- Shows knowledge of the topic.
ConclusionProject-based work involves careful planning and flexibility on the part of the teacher. Because of the dynamic nature of this type of learning, not all problems can be anticipated. Moreover, sometimes a project will move forward in a different direction than originally planned. Project work is organic and unique to each class. This makes it exciting, challenging, and meaningful to adult learners.
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Fried-Booth, D. L. (1997). Project work. (8th Ed.) Oxford: Oxford University Press.
Lawrence, A. (1997.) Expanding capacity in ESOL programs (EXCAP): Using projects to enhance instruction. Literacy Harvest: The Journal of the Literacy Assistance Center, 6 (1), 1-9.
Moss, D. (1998). Project-based learning and assessment: A resource manual for teachers. Arlington, VA: The Arlington Education and Employment Program (REEP).
Stein, S. (1995). Equipped for the future: A customer-driven vision for adult literacy and lifelong learning. Washington, DC: National Institute for Literacy. (ED 384 792)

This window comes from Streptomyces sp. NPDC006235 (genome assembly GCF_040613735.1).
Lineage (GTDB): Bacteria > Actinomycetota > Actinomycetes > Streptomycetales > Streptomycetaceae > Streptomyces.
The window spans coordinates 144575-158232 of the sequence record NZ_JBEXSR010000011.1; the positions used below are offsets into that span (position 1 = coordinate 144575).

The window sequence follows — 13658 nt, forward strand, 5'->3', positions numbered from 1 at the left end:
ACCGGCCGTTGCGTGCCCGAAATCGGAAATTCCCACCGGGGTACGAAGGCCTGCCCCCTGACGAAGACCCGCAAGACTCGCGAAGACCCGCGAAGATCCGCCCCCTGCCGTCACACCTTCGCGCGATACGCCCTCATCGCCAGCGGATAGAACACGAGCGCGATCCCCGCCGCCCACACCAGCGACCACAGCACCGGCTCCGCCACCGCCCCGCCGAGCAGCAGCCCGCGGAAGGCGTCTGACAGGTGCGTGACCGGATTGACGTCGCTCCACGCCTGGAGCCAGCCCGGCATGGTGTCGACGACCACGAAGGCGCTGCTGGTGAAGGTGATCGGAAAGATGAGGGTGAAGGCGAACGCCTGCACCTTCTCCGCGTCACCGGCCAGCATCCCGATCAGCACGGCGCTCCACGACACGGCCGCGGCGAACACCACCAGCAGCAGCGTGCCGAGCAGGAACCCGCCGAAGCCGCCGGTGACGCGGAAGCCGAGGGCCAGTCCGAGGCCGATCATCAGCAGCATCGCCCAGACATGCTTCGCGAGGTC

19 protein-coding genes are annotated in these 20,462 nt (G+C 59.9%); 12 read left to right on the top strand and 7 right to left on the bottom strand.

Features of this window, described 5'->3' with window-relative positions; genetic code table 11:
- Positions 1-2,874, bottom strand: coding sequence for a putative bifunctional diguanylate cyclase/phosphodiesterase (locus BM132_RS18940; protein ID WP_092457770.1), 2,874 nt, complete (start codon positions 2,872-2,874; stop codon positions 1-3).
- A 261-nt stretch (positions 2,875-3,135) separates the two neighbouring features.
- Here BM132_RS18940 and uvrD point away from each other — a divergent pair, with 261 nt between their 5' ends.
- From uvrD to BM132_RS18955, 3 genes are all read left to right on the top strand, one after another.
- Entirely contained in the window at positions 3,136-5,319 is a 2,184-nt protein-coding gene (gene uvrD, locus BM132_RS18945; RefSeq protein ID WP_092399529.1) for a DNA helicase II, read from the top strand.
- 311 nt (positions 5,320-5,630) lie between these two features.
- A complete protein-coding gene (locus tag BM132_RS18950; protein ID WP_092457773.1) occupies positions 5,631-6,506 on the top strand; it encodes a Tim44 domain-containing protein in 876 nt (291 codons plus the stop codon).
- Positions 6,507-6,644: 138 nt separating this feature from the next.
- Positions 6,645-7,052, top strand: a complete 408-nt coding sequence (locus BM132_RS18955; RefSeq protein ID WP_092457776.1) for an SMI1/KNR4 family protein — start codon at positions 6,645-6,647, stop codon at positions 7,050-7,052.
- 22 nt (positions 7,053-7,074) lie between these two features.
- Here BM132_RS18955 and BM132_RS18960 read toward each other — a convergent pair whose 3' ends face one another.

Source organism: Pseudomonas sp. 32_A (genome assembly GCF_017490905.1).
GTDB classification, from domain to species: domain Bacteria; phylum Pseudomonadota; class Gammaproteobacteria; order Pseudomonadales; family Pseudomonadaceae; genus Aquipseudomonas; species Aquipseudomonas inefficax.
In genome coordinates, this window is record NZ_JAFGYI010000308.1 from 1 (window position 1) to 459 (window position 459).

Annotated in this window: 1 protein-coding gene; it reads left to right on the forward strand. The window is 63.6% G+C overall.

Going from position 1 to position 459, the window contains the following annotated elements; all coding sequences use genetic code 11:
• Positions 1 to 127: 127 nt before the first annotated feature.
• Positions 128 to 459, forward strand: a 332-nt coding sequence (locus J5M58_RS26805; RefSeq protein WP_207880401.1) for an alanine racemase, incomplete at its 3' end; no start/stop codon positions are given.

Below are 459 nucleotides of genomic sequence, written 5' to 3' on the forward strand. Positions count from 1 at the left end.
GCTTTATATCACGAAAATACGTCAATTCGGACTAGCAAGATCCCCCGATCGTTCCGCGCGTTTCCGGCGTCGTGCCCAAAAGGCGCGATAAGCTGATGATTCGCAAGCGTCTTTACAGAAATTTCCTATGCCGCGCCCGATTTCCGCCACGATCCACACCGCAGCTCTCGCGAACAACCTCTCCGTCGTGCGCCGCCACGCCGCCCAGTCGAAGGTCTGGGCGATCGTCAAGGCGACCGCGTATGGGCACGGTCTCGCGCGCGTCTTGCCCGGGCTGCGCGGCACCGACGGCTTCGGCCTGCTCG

U.S. Department of Labor, The Secretary's Commission on Achieving Necessary Skills. (1991). What work requires of schools: A SCANS report for America 2000. Washington, DC: Author. (ED 332 054).
Van Duzer, C. (1994). Report to the adult education network. Arlington, VA: Arlington Education and Employment Program (REEP).
Wrigley, H.S. (1998). Knowledge in action: The promise of project-based learning. Focus on Basics, 2 (D), 13-18.
Principles of Project-Based LearningProject-based learning is characterized by the following principles:
- Builds on previous work; Integrates speaking, listening, reading, and writing skills; Incorporates collaborative team work, problem solving, negotiating and other interpersonal skills; Requires learners to engage in independent work; Challenges learners to use English in new and different contexts outside the class; Involves learners in choosing the focus of the project and in the planning process; Engages learners in acquiring new information that is important to them; Leads to clear outcomes; and
- Incorporates self-evaluation, peer evaluation, and teacher evaluation.
This document was produced at the Center for Applied Linguistics (4646 40th Street, NW, Washington, DC 20016 202-362-0700) with funding from the U.S. Department of Education (ED), Office of Educational Research and Improvement, National Library of Education, under contract no. RR 93002010, The opinions expressed in this report do not necessarily reflect the positions or policies of ED. This document is in the public domain and may be reproduced without permission.